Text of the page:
His alcoholic father had left, but at least some of the chaos went with him. Money was scarce. Hope was even harder to find. His mother, who had grown up in a crippled children’s hospital, lost the house.
Carol and Dabo Swinney stayed off the streets by posting up in cheap motels before crashing on the floor of a family friend's place.
For Dabo, the only thing more terrifying than the thought of everyone at Pelham (Alabama) High School knowing his family situation was the realization that those who did looked at him and assumed he wouldn’t amount to anything.
“I come from the most screwed-up, dysfunctional situation," Swinney said back in 2012. “You've got violence. Police at your house. Your dad's gone. Nowhere to live.
“I was humiliated.”
It was here that Dabo Swinney realized that he, and he alone, was the only person who could change the trajectory of his life. He stopped worrying about what other people thought. He focused on only what he believed.
“You reach a point where you just don’t care anymore,” he said.
Swinney would get into the University of Alabama, walk on to the football team, earn a scholarship and a degree. Carol, with no other options, would join him, sharing a bed at his Tuscaloosa apartment before riding a bus back to Birmingham each morning to clean houses.
He would get into coaching and earn the reputation as a relentless recruiter. He would win the Clemson job on sheer force of will. He would take a program that went decades without a 10-win season and deliver six playoff appearances and two national championships. He would take every opportunity to share his faith.
What Dabo Swinney did at Clemson almost can’t be done. Except he did it.
When you are used to walking a tightrope without a safety net straight out of a poor, addiction-riddled childhood, chasing down the Crimson Tide doesn’t seem so scary.
“I grew up in a world where I was told, ‘You can’t, you can’t, you can’t,” Swinney said. “And I had every reason not to believe that I could be successful. And that’s what happens in this world. They buy the lie. They buy the lie that the devil’s trying to sell them.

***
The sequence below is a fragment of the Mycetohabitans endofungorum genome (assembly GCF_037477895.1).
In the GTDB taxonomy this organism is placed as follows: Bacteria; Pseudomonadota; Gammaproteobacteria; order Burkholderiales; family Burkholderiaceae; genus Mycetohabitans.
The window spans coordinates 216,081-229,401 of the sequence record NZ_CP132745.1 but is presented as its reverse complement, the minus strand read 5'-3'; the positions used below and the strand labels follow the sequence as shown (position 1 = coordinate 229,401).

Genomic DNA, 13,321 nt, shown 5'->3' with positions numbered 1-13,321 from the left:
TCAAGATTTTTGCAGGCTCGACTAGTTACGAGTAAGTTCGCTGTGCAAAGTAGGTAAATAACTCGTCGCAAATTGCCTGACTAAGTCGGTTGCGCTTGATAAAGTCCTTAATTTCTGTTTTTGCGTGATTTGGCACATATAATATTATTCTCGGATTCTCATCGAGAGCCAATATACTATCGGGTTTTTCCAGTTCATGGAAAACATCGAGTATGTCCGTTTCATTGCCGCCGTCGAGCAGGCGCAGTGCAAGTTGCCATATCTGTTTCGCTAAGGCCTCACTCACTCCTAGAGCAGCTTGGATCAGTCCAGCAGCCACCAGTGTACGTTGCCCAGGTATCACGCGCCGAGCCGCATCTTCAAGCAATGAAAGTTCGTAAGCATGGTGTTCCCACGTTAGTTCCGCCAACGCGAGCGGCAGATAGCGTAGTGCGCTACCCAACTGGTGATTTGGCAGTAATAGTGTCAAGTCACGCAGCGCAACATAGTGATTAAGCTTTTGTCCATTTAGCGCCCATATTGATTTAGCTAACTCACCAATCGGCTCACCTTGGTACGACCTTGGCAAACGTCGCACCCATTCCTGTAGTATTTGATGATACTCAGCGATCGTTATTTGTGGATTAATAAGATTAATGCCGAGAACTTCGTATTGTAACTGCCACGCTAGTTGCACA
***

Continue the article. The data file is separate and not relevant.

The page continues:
“I don’t buy that lie,” he said. “I never have and never will.”
On Monday, Dabo Swinney delivered an epic five-plus minute rant/response to the complaints of “Tyler from Spartanburg” on the “Tiger Calls” radio show. Tyler had expressed frustration — in a less-than-polite manner — over Clemson’s current 4-4 record and third consecutive season outside of the College Football Playoff. He repeatedly referenced Swinney’s $11.5 million salary.
Swinney responded passionately by reminding Tyler what Clemson was before he took over and complained that for a segment of the fans “the expectation is greater than the appreciation. And that's the problem.”
It was some colorful theater, a wild diatribe.
Somewhere in the middle though, when Swinney really got heated, he veered to a subject that might, despite the less-than-ideal platform, answer what is a fair question: Can Clemson be Clemson again? He talked about himself.
“I'm 53 years old and there ain't one thing in my life — I have been a part of failure many times — but there ain't one thing in my life that I've ever failed at, Tyler. Never. Ever,” Swinney said, his voice stern.
“I wanted to get an education,” he continued. “I got two degrees. I wanted to be the first college graduate in my family. I did it. I wanted to go play football at Alabama. I earned a scholarship [and] lettered [for] three years. Worked my ass off, won a national championship … I wanted to get married. I've been married for going on 30 years. I wanted to be a father. I've raised three great sons …
"I wanted to get into coaching,” Swinney said. “I worked my way to being a head coach. And when I got this job, and I'm sure you didn't want me to get this job, and 15 years later, I'm still here.”
You come from a background such as Swinney’s and motivation stems not just from a fear of failure, but from a fear that failure is imminent, expected, all but assured. It can be crushing. It can be demoralizing. It can also be powerful.
It is what made Dabo Swinney into Dabo Swinney and in turn Clemson into Clemson. Push. Push. Push. Work. Work. Work. More. More. More. It was balled-up fists and no Plan B.
Now, rich with all that money, set with all his accomplishments, no longer worried where he might lay his head, is it still there?
It’s understandable if it isn’t. Many climb the mountain and then admire, even just slightly, the view. They’ve earned that. It’s a challenge to pretend you are still the doubted.
Swinney sounded more than angry, though, on Monday. He sounded challenged and even a little wounded. In truth, the “problem” with the Clemson program is probably a simple one — it no longer has truly elite quarterbacks. Deshaun Watson and Trevor Lawrence solved a lot of problems. Guys like that aren’t easy to find.
But maybe there is more. Maybe it’s changing tactics or embracing transfers or demanding better or recruiting harder. It's tough to say from the outside. But maybe all the sniping this year — from radio call-ins to online callouts — will return (if it ever left) that fire in him.
Maybe Tyler was just the latest in a long line of “you can’t, you can’t, you can’t” that pushed this guy like no one else.
Maybe all of this — including Monday's radio show — is just what Dabo Swinney needed.